Thorin pointed to him, “Michael.”

In my head, “Please don’t say it.”

“T…T…um…T…”

The “dah-dah-dah-DAH!” soundtrack from hokey suspense films was pounding in my chest.

“Yea, T. I just want to know why…yea…why…”

In my head: “Michael, give a mother a break here.”

“Yea…um…T…T…why you like ‘Captain America’ so much?”

Breathe.

P.S. – ‘Nan’ posted a comment to this post that included a great link on the politics of “helping”. Worth your time to read it. Thanks, Nan! Hell-Bent on Helping.

This entry was posted in Adopting, Advocacy, By Notatypicalmom, Down syndrome, education, Inclusion, Parenting, Special Needs and tagged , , , , by Kari Wagner-Peck. Bookmark the permalink.

About Kari Wagner-Peck

Kari Wagner-Peck lives with her husband and son in Maine. She is a writer & storyteller who home schools with her son. She has a M.S.W. and has been at various times a practicing social worker, documentary videographer, film festival director and retail clerk. She is the author of Not Always Happy: An Unusual Parenting Journey, May, 2017, Central Recovery Press. She has been published at The New York Times Well Family blog, The Huffington Post, The The Good Men Project, The Sydney Morning Herald Daily Life blog, BLOOM and Love That Max among others. Author page: kariwagnerpeck.com Twitter @KariWagnerPeck and Facebook: www.facebook.com/NotAlwaysHappyLive/ Email: kariwagnerpeck@gmail.com

9 thoughts on “Wait, wait don’t help me –

  1. Yea! same same here. All the kids in Jaime’s class want to “Help” him. I do believe they love him and want to help and want to be in his good favor…………. and yeah the “learned helpless thing” and your perspective is making me think “O lets help the disabled thing” well we take the good with the bad and try to get to a good middle ground. ( and it is important that our kids are not perpetually seen as the “little kid”.) You are not an asshole… this parenting thing is huge. BUT I love your approach and I believe it is key for most things for our kids: self advocacy!!!!!!!!!!!!!!communication. I have Go Talk Now and am trying to figure out how to incorporate it.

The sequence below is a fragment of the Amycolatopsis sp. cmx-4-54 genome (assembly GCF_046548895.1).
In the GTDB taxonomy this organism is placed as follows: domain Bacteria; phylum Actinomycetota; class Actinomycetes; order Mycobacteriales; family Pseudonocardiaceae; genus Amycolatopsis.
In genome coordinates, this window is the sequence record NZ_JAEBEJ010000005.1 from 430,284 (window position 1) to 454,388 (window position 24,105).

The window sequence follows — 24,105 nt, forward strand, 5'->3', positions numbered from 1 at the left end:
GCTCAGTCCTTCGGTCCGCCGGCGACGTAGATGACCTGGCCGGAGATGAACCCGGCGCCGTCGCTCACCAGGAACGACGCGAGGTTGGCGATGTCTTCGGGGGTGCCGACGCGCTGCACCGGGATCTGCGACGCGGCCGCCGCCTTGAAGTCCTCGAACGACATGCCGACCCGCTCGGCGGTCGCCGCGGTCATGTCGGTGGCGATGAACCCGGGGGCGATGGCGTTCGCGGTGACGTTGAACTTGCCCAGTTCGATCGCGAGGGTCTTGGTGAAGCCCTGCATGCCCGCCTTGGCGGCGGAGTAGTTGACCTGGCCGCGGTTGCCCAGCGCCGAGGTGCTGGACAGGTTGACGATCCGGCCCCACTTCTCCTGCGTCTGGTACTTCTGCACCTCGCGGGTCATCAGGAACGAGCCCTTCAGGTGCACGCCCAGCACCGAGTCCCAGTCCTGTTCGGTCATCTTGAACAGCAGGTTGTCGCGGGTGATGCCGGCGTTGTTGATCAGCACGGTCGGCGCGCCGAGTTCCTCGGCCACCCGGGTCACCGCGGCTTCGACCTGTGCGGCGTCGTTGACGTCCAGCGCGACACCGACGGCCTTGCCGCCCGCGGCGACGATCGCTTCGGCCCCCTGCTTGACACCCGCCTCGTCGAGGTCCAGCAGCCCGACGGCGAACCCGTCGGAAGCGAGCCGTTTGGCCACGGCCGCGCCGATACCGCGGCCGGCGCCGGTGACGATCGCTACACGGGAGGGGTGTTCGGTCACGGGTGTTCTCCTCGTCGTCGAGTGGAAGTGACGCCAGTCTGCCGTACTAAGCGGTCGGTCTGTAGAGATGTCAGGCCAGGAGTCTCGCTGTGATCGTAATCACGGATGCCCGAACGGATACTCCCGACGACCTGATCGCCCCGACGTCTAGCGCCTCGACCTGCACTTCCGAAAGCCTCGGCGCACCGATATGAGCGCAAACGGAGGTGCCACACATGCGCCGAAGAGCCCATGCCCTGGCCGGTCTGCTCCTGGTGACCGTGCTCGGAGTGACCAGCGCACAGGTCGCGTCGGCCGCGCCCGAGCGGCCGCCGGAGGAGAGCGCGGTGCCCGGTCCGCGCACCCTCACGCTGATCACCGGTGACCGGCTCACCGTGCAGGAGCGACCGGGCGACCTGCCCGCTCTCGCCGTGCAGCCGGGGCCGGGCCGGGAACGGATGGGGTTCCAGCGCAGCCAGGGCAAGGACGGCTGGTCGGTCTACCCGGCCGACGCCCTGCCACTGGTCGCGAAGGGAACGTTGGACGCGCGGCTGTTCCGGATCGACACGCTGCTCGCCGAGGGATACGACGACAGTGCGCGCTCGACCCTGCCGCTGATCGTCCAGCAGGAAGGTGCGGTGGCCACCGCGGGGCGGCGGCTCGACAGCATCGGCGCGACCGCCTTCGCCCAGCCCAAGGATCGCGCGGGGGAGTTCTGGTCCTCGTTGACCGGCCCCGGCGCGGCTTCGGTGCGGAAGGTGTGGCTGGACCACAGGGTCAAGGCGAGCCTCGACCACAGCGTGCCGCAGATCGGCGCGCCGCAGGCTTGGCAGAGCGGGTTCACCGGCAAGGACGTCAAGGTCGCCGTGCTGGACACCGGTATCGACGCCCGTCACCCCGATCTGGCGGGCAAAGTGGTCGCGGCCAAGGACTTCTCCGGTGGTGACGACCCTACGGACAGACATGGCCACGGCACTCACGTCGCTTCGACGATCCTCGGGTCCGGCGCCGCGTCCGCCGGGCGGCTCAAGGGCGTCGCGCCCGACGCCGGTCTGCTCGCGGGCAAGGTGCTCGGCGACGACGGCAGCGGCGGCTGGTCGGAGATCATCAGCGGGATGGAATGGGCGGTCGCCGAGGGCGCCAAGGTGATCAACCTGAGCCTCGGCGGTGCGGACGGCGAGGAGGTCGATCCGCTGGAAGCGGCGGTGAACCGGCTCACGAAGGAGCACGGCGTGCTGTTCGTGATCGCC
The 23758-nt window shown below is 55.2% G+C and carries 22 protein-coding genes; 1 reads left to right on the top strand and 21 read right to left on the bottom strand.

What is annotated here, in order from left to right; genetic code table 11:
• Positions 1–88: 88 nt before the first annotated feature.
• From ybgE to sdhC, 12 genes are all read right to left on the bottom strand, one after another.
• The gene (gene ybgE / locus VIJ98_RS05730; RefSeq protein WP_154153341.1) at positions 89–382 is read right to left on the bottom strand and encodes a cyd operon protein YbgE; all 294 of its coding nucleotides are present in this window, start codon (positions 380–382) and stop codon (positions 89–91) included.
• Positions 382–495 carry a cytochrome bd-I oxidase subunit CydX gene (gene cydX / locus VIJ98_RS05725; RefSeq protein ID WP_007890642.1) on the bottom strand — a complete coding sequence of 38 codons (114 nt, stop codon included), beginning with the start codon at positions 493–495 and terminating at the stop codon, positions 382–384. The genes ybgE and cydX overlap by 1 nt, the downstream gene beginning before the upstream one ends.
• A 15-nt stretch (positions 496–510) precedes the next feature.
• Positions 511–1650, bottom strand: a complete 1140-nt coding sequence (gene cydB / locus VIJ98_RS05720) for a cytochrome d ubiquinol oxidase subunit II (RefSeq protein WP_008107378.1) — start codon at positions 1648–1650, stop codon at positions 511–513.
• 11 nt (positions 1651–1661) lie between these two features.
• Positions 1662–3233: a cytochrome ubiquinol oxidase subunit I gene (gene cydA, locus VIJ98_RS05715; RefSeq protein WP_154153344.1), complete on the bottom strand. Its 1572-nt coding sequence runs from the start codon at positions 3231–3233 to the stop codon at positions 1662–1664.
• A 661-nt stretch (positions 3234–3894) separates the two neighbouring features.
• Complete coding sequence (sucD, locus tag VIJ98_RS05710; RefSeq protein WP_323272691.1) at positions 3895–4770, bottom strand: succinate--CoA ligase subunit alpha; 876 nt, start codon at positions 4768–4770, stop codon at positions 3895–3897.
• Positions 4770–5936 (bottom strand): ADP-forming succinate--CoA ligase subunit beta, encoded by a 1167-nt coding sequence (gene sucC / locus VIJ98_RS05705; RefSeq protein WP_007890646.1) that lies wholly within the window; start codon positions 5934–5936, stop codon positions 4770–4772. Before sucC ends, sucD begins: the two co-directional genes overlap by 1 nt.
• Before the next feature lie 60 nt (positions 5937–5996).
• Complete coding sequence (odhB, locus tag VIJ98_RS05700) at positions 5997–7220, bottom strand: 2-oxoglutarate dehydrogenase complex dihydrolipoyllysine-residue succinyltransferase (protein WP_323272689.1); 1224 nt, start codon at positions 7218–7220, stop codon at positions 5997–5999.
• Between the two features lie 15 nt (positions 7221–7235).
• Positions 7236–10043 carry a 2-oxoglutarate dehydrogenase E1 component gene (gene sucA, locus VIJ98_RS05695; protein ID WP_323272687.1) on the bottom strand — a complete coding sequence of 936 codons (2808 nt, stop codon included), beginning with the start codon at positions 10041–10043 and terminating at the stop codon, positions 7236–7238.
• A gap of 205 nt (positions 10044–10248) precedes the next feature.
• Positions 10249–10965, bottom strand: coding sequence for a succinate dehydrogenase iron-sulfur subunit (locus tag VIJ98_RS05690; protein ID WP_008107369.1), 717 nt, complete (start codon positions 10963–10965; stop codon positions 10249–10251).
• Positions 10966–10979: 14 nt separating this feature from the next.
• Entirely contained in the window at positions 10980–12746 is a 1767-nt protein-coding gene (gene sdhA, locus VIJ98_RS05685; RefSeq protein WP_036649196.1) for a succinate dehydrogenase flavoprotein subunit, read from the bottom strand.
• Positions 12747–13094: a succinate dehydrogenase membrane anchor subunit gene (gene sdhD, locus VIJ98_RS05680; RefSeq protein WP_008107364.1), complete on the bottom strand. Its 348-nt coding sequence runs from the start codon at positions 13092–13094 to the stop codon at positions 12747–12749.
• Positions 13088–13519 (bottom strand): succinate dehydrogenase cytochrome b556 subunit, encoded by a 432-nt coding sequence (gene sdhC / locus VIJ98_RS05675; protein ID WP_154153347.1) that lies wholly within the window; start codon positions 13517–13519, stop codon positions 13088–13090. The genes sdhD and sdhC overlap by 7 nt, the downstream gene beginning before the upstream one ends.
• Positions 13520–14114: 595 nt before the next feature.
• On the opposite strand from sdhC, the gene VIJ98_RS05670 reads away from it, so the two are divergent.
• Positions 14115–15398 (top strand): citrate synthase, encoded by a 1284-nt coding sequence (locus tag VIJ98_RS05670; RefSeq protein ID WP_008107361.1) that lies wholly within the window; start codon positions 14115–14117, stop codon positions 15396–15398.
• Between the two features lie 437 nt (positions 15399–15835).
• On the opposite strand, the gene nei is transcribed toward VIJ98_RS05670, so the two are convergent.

I do think it happens all the time and I think we need to enlist the teachers help in stopping that behavior from some other kids and perhaps there is one kid who can help be an advocate : “Jaime can do it himself!” as well as, of course, Jaime being able to say that himself”

    Do you have a post about day-to- day use of the ipad in school???
    Thanks
    Liz Tree

    • Liz,

      Hell yes to the middle ground! Thorin has had some great help by kids that was very respectful. I think it took the staff and me awhile to figure out the difference. I wish I had examples of day-to-day use. That is my goal for first grade. They didn’t use it enough. Part of the reason I was going in with him to present. Number one goal is use it! Great for home particularly for talking about feelings.

  2. I work with kids with special needs in schools and this situation is a tough one, especially as kids get older. Either the student becomes angry and acts out physically or they can’t function without someone (teacher, aide, classmate) telling them what to do.

    Some teachers actually encourage the other kids to “help” in this way. Grrr…

    • Communication is not easy for any of us. This has been a good reminder for me to keep checking in and going to school.